Angela has her rituals. The week timed to the minute; bed at 11, up at 8, then depending on the day, she’s collected to go shopping, a ‘do’ at the library or lunch at the village café. In between she gardens, watches a bit of TV or reads. She loves to know about peoples’ lives – one impression on TV, another in a book. Fiction doesn’t interest her, although she suspects there is some in the biographies, so picks autobiographies where she can, from the celebrities’ own pens, although she suspects that there is more than one person holding that pen.
If asked whether she likes living alone, she’d say a definitive ‘no’. Alone and lonely? Yes. She can’t understand anyone living alone to not be lonely. To her, humans are monogamous creatures; destined to live in pairs, although she suspects some are more successful than others.
Her pairing had been successful, for nearly 50 years. Until he died.
She suspects that her daughter is lonely. She always puts on a brave face when visiting, but Angela can see her eyes dull when she thinks her mum isn’t looking. She, her daughter, hasn’t mentioned a man for years. Angela suspects there might be a woman and she wouldn’t mind if there was. She’s accepted the lack of grandchildren, dotes on her daughter’s dog, but just wants her to be happy.
Angela wonders whether her daughter doesn’t mention things because she, Angela, has stopped listening. It’s not that she doesn’t want to know. She thinks she should make more of an effort but then she’ll have forgotten to do so by the time her daughter next visits or phones.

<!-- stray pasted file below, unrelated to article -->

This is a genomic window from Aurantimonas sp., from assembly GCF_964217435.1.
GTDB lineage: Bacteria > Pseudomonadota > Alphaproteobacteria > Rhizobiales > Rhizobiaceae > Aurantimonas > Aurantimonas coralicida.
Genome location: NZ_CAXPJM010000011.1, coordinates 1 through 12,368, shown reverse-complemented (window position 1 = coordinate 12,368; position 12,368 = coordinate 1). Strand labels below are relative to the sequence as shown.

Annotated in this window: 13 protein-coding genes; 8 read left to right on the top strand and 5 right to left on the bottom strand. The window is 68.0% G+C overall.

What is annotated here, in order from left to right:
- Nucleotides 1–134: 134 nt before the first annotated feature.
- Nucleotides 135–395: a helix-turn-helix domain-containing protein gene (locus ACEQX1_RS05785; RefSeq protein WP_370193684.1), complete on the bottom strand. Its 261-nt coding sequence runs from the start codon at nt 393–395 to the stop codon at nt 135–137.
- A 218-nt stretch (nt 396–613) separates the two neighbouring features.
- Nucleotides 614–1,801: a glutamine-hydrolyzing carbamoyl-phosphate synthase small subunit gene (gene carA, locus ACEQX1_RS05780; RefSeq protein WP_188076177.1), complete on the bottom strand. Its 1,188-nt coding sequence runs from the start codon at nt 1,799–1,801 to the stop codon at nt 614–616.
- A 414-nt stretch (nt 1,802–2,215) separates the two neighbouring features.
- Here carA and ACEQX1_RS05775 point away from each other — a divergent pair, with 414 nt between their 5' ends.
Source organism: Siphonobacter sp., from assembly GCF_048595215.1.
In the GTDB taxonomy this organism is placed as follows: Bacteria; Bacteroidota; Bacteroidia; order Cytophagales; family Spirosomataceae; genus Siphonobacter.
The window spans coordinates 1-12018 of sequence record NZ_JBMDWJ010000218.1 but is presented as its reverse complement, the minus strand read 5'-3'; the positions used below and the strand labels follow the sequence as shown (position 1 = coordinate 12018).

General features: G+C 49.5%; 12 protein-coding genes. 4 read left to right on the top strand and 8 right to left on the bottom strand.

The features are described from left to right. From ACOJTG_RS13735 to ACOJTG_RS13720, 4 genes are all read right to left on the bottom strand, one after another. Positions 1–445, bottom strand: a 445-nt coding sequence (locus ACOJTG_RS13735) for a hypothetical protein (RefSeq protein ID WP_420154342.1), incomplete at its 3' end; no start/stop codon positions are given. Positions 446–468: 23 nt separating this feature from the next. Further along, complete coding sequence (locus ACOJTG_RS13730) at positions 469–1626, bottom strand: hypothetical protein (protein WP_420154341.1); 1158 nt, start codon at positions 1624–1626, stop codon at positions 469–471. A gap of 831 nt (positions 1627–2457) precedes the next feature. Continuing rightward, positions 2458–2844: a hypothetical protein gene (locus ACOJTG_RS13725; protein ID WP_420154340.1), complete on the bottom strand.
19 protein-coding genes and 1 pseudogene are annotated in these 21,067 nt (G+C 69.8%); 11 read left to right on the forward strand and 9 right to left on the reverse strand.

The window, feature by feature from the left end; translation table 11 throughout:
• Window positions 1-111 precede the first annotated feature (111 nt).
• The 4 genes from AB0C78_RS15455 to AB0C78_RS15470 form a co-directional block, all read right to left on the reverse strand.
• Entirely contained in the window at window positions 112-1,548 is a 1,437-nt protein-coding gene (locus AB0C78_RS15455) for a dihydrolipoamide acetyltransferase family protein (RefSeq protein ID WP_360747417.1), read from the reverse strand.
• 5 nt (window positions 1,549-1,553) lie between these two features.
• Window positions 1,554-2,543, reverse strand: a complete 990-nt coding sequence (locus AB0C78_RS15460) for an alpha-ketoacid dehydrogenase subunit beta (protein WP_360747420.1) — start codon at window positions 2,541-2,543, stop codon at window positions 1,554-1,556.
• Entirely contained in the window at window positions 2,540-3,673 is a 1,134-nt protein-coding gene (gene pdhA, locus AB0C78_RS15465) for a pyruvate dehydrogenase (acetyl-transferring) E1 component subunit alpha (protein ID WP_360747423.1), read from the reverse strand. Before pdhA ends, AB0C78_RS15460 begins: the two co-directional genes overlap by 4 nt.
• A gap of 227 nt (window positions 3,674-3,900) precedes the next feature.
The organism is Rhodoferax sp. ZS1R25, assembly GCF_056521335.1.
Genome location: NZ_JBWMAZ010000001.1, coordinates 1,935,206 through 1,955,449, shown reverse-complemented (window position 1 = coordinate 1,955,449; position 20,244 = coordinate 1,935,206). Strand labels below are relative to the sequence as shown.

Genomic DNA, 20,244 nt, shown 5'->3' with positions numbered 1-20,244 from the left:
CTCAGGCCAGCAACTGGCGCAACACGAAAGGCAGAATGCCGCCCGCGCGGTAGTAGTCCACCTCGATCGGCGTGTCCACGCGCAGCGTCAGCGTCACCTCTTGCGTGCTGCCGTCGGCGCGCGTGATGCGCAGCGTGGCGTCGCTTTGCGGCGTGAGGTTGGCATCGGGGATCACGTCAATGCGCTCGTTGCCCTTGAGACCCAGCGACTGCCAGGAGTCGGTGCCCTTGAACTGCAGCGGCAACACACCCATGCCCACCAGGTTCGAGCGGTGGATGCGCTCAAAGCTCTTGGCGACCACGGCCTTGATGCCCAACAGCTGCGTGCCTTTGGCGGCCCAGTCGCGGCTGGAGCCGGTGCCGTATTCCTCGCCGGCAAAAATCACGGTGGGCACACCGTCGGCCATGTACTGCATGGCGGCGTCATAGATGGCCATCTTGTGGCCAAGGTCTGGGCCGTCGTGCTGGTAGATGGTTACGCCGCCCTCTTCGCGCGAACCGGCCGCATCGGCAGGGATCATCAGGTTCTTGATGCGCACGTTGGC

Angela doesn’t phone. She thinks she’s disturbing. Her daughter’s busy, getting busier as the frequency of calls and visits diminish. Like Angela’s working brain cells. She suspects it’ll be a slow process. Hopes. No-one’s noticed yet, or at least not said anything. But then with a memory like hers… no, she’d remember that. She remembers the important things: birthdays, anniversaries, her anniversary… August 1st. It’s coming up soon and she’s dreading it. 50 years, two without him.
She’s tired today, more than usual. She decides to have a lie down, rest her arthritic knees and racing brain. She suspects it’ll still be active, reactive, when she wakes. She just hopes it won’t be for much longer.
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